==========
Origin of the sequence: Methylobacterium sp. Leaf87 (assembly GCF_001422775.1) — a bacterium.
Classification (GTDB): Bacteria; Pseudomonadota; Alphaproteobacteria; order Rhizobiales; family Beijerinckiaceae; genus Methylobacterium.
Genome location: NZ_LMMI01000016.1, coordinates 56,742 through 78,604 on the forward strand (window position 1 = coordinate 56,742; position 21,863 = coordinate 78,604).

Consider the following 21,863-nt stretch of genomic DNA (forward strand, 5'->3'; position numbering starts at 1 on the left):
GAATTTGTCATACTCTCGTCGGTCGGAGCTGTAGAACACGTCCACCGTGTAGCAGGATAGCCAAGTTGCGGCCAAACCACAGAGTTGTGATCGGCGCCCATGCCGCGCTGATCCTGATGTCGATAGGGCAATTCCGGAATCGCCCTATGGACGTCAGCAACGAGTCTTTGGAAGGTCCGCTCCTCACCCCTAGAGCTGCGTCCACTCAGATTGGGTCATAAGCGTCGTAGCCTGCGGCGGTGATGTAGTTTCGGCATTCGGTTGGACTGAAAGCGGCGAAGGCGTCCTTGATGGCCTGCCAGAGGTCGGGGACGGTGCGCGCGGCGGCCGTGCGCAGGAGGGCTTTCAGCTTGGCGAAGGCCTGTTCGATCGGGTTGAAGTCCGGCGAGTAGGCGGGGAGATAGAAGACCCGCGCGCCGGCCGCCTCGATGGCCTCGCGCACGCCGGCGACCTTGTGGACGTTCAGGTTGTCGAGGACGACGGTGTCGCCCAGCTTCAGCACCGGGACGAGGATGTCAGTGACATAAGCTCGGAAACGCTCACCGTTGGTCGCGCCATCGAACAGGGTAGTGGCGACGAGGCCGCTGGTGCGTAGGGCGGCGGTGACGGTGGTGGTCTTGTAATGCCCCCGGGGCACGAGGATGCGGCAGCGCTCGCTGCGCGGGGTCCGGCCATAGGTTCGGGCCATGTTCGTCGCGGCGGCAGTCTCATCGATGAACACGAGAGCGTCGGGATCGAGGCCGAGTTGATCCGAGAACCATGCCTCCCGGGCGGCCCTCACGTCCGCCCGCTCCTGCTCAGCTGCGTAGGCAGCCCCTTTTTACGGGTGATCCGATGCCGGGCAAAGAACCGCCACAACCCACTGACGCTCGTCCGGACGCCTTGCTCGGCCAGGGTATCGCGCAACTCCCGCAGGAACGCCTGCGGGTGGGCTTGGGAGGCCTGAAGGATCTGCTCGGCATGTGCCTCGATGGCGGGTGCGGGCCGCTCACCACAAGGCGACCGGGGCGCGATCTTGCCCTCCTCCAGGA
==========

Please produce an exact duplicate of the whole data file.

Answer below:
Origin of the sequence: Methylobacterium sp. Leaf87 (assembly GCF_001422775.1) — a bacterium.
Classification (GTDB): Bacteria; Pseudomonadota; Alphaproteobacteria; order Rhizobiales; family Beijerinckiaceae; genus Methylobacterium.
Genome location: NZ_LMMI01000016.1, coordinates 56,742 through 78,604 on the forward strand (window position 1 = coordinate 56,742; position 21,863 = coordinate 78,604).

Consider the following 21,863-nt stretch of genomic DNA (forward strand, 5'->3'; position numbering starts at 1 on the left):
GAATTTGTCATACTCTCGTCGGTCGGAGCTGTAGAACACGTCCACCGTGTAGCAGGATAGCCAAGTTGCGGCCAAACCACAGAGTTGTGATCGGCGCCCATGCCGCGCTGATCCTGATGTCGATAGGGCAATTCCGGAATCGCCCTATGGACGTCAGCAACGAGTCTTTGGAAGGTCCGCTCCTCACCCCTAGAGCTGCGTCCACTCAGATTGGGTCATAAGCGTCGTAGCCTGCGGCGGTGATGTAGTTTCGGCATTCGGTTGGACTGAAAGCGGCGAAGGCGTCCTTGATGGCCTGCCAGAGGTCGGGGACGGTGCGCGCGGCGGCCGTGCGCAGGAGGGCTTTCAGCTTGGCGAAGGCCTGTTCGATCGGGTTGAAGTCCGGCGAGTAGGCGGGGAGATAGAAGACCCGCGCGCCGGCCGCCTCGATGGCCTCGCGCACGCCGGCGACCTTGTGGACGTTCAGGTTGTCGAGGACGACGGTGTCGCCCAGCTTCAGCACCGGGACGAGGATGTCAGTGACATAAGCTCGGAAACGCTCACCGTTGGTCGCGCCATCGAACAGGGTAGTGGCGACGAGGCCGCTGGTGCGTAGGGCGGCGGTGACGGTGGTGGTCTTGTAATGCCCCCGGGGCACGAGGATGCGGCAGCGCTCGCTGCGCGGGGTCCGGCCATAGGTTCGGGCCATGTTCGTCGCGGCGGCAGTCTCATCGATGAACACGAGAGCGTCGGGATCGAGGCCGAGTTGATCCGAGAACCATGCCTCCCGGGCGGCCCTCACGTCCGCCCGCTCCTGCTCAGCTGCGTAGGCAGCCCCTTTTTACGGGTGATCCGATGCCGGGCAAAGAACCGCCACAACCCACTGACGCTCGTCCGGACGCCTTGCTCGGCCAGGGTATCGCGCAACTCCCGCAGGAACGCCTGCGGGTGGGCTTGGGAGGCCTGAAGGATCTGCTCGGCATGTGCCTCGATGGCGGGTGCGGGCCGCTCACCACAAGGCGACCGGGGCGCGATCTTGCCCTCCTCCAGGA